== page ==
Anabolic vs Catabolic – What Is This?
Brrrrrr, it is getting a wee bit chilly out there. And it seems the winds have decided to blow as well. I heard some ferry sailings were cancelled yesterday afternoon due to high winds, so hope no one was trying to get home from Vancouver yesterday. It is weather like this just makes me want to snuggle on the couch with a cup of tea and a pug of course. But, better get over it as winter will be with us for a few more months. At least we have not seen any “frozen precipitation” yet.
Yesterday a question came up in the gym that I thought would be of interest to you. What does the term catabolic or anabolic mean? There are multiple complex chemical reactions taking place in our bodies at any given time, and I am afraid I would have lost you all to TV land if I attempted to pass along too much information. I don’t think it as important to understand what chemical reactions are taking place, as it is to understand there is science behind the way we train and the advice we pass along.
Okay, let’s get to today’s topic. You may have heard the terms “catabolic” or “anabolic”. These are terms that relate to chemical processes that occur in our bodies. They are responses to not only exercise, but illness, stress, diet and even pharmaceutical causes.
Catabolic refers to the chemical reactions that take place when complex molecules are broken down into simpler ones. For example, when muscles are strenuously trained the muscle fibers are damaged. During this process cortisol is released which speed up the breakdown of tissues. The key with training is to reduce the rate of catabolism. If this is successful, anabolism is increased which results in faster recovery between exercise sessions, a better performance during a workout or event and an increase in muscle growth.
Anabolic refers to the chemical reactions that take place when different molecules combine to form more complex ones. This results in creation of new cellular material. This is necessary for growth, maintenance and tissue repair. Anabolic processes refer to the building up of tissues and organs. This could result in increased muscle mass.
Basically, these two different states refer to whether the body is building up tissue or breaking it down. The goal is to try and keep the body in an anabolic state as opposed to catabolic. The way you eat and train will affect the rates of these two different physiological states.
There are a few ways you can help your body remain anabolic vs catabolic. These are:
- Proper nutrition is paramount. You should eat meals every 3-4 hours. Not eating for long periods of time can cause the body to break down tissue for energy creating a catabolic state.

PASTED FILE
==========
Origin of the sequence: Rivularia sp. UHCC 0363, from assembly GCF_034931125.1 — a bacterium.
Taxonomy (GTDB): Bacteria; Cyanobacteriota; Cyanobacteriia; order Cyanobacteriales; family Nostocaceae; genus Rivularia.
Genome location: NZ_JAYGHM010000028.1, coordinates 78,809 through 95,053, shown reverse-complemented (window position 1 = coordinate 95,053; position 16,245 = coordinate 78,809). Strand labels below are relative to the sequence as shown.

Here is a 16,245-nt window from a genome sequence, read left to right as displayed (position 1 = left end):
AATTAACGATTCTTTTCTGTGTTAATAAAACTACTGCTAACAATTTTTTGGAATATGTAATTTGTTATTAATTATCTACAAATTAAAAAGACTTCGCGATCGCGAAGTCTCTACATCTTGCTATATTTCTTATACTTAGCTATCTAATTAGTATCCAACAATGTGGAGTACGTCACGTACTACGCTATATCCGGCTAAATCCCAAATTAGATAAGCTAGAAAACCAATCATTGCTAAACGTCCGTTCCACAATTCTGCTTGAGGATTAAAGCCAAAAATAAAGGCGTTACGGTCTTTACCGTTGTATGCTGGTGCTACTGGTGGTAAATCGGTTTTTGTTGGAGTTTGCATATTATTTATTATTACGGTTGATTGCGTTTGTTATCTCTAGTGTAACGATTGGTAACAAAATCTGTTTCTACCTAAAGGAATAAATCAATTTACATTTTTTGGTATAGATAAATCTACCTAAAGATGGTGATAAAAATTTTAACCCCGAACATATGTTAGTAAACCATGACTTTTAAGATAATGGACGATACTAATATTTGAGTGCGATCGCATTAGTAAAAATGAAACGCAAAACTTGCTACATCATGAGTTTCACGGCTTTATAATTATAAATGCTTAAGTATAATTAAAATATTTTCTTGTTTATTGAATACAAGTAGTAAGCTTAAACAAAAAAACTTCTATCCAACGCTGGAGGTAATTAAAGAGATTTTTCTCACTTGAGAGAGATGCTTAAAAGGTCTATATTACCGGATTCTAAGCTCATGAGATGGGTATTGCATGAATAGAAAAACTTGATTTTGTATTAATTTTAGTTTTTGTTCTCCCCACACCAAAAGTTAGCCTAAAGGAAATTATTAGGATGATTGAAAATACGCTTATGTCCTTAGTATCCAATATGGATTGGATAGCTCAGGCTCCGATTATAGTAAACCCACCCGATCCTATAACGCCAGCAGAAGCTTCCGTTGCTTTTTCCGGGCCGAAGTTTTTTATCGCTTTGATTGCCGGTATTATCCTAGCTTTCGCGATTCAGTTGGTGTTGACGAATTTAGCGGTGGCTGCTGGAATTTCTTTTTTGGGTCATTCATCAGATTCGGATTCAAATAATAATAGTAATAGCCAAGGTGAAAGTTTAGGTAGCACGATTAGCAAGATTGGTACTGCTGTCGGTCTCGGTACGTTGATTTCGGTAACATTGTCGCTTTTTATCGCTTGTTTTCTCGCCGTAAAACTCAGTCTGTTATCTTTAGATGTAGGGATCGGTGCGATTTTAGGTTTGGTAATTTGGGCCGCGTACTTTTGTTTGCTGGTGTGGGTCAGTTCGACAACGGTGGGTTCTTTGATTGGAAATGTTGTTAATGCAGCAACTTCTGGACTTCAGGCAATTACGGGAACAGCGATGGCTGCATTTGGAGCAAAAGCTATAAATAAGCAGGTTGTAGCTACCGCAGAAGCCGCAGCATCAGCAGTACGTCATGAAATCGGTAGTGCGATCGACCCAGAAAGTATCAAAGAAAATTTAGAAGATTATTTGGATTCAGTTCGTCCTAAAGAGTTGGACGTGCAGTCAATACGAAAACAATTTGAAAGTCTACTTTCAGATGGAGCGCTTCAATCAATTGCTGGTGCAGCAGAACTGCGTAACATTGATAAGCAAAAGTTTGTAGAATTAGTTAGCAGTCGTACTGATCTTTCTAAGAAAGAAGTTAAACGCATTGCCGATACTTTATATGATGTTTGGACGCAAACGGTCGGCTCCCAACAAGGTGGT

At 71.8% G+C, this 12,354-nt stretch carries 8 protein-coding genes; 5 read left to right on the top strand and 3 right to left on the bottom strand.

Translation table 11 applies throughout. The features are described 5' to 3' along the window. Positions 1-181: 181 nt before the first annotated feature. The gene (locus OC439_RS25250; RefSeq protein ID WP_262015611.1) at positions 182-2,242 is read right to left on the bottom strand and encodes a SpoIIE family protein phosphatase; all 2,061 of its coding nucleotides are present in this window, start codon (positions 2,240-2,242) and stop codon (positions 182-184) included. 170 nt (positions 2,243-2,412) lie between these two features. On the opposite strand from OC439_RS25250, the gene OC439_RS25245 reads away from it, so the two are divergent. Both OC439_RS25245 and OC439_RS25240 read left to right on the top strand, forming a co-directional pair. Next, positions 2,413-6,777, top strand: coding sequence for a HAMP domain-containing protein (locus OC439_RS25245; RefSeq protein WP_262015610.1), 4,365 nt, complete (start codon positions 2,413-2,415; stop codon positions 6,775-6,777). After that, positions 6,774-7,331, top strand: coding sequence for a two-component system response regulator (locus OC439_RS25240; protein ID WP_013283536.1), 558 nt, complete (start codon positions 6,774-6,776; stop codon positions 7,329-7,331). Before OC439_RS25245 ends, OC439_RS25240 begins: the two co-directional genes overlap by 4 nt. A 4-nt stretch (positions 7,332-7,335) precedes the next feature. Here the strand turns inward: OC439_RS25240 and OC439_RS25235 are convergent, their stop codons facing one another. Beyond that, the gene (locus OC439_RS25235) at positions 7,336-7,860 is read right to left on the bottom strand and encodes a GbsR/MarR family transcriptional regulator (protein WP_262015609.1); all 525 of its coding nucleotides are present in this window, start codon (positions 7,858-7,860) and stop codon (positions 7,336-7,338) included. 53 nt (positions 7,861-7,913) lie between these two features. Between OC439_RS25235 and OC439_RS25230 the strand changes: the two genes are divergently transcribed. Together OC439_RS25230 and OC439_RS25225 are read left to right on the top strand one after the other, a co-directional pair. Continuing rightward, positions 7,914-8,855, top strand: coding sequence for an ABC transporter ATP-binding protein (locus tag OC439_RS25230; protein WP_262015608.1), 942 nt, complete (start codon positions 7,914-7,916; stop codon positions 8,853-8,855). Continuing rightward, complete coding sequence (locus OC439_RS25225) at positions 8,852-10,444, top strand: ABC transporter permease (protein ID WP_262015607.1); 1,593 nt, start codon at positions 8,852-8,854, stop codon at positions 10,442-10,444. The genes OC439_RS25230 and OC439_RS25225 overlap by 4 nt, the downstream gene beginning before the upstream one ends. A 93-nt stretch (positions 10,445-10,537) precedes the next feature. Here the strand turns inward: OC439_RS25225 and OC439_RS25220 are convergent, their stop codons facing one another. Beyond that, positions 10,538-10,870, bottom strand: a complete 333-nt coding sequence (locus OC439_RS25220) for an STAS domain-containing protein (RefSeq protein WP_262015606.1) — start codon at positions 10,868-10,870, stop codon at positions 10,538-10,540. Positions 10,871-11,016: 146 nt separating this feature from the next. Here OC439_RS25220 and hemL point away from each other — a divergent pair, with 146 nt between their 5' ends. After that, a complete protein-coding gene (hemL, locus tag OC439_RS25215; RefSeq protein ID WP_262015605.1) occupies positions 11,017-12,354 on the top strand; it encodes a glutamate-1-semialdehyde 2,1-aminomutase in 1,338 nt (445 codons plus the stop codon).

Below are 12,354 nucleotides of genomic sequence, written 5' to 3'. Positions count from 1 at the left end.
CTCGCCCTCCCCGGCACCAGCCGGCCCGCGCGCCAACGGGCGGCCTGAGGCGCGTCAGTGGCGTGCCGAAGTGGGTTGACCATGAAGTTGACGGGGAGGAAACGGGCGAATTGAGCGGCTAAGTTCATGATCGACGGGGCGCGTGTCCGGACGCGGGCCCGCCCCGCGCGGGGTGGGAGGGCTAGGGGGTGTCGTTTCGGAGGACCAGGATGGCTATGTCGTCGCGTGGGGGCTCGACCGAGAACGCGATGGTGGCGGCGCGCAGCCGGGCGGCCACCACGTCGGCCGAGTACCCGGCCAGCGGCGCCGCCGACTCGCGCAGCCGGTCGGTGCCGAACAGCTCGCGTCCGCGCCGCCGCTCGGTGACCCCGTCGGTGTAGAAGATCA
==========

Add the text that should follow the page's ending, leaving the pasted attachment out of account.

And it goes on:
- Never skip breakfast. After sleeping for 8 hours your body is basically in a fasting state. Provide nutrients first thing in order to create an anabolic environment.
- At VWP, we don’t do long workout sessions anyway. But, for general fitness purposes, workouts should not be longer than 60 minutes.
Rest and recovery are as equally important as good nutrition and working out. It is during the rest period away from the gym, that the body starts the rebuilding and healing processes that will make you stronger, faster and healthier. That is why for those of you that train at VWP, your workouts are designed and implemented to allow adequate rest and recovery between training sessions.
I hope this helps to explain the main components of metabolism – catabolism and anabolism. Train smart, gets lots of sleep, eat well and often – your body will thank you.
A fellow trainer, Carmen Bott based out of Vancouver, recently presented at the Canadian Fitness Professionals annual conference. She did an excellent presentation on Fat Loss Strategies. She, like myself are working hard to dispel the myths of long steady cardio training and the whole myth of the “fat burning zone”.
I encourage you to pop over to her blog at:
Look for the link to Training Downloads Fat Loss lecture – Can Fit Pro Fat-loss-strategies-can-fit-pro-2009
She will show you there is some excellent science out there now that shows spending 30-60 minutes on a treadmill is counter productive to fat loss and there are other options that will create that EPOC effect that we are looking for with an exercise program or workout.
As I mentioned above, train smart, eat well and get adequate rest and stop wasting valuable time plodding along on treadmills or elliiptical trainers – to get results train hard, train intense and train short.
Till next time,
“Monitoring, Mentoring, Motivation”